It is our constitutional right to feel elated or dismayed. It is our constitutional right to peacefully express our feelings and opinions. As adults, most of us understand both the privileges and constraints that we must exercise at this time. Most of us are eager to move on and work together to unify our country, to seek areas of commonality, and to engage in respectful discussions regarding those issues where we disagree. Most of us will remember the words of President Obama…”This was an intramural scrimmage. We are all on the same team. We are all Americans.”

However, our desire to move forward with peace and acceptance is not an easy task. Even for adults, a large measure of maturity is required to move beyond the hurtful rhetoric and accusations. So how difficult must it be for our children to make sense of the unrest surrounding this election? As parents and teachers, it is essential that we come up strong and take the time to discuss, explain, answer questions, and support our children in their quest to make sense of it all. “Attitudes are caught not taught.” What we model at this time will be internalized by our youngsters.

Today, may I respectfully suggest that you seek out appropriate books, articles and even movies to help you explain the workings of our country, sooth your child’s emotions, answer their questions, and emphasize the values that underlie our democracy. How you support your child during this tumultuous time is a personal decision so I’m not going to suggest specific resources. Knowledge empowers, knowledge heals, knowledge opens the door to respect and acceptance. My hope is to encourage you to head to your library, bookstore or  Amazon to hunt down materials that will enable you to foster knowledge, understanding, empowerment, and peace in the hearts of our children.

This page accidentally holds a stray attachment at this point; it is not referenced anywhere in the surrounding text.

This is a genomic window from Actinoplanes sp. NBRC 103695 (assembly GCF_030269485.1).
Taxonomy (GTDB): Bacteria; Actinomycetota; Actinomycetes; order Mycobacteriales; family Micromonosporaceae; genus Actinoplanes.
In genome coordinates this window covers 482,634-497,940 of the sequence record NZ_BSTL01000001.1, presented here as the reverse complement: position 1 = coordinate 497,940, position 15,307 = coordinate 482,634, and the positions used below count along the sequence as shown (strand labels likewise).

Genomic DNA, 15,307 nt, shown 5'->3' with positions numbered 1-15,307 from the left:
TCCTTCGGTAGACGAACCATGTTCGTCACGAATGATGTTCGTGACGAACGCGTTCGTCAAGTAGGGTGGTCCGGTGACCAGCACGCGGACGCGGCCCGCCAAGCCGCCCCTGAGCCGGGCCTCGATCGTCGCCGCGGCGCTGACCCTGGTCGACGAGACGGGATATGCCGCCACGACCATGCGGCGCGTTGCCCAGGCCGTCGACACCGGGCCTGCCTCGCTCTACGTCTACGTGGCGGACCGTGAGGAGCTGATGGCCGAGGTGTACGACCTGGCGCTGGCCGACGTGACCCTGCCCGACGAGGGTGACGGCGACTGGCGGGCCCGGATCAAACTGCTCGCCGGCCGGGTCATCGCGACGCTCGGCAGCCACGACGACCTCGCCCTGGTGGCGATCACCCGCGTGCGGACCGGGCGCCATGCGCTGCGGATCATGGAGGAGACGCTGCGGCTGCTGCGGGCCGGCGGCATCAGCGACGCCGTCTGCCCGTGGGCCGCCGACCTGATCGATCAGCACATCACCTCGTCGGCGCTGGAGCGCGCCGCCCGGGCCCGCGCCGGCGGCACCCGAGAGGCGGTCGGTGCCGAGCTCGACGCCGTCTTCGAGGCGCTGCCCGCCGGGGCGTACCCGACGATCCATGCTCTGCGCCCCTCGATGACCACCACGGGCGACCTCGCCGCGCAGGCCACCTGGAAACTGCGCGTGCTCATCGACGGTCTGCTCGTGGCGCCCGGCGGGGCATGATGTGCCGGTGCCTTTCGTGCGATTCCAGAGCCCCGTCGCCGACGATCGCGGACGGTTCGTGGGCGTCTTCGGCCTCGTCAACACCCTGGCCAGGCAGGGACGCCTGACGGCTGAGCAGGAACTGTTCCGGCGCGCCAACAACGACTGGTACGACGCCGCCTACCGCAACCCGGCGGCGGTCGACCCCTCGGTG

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Five Reasons to Give Books as Gifts

Last week the first toy catalog arrived in the mail. Immediately, I stashed it in a safe place so that when the “grands” came over later in the week, they could have the fun of going through it. They were delighted to see it and spent at least a half hour checking out the seasons’ newest gifts for kids. Admittedly, receiving flashy, new toys is one of the best parts of the holiday for youngsters. So let’s get this straight from the start…I’m not a Scrooge. May I, however, suggest that you add a few books into that mix of toys. Here are five reasons books make great gifts for the young people in your life:

  1. Books Entertain:  We all like to give and receive presents that entertain us. Books top the list. Think about the amount of time it takes to read a book. Think about the hours of enjoyment a child receives when he delves into a fiction or non-fiction book that piques his interest. In terms of pleasure, I’d put an intriguing book up against the season’s most popular toys, wouldn’t you?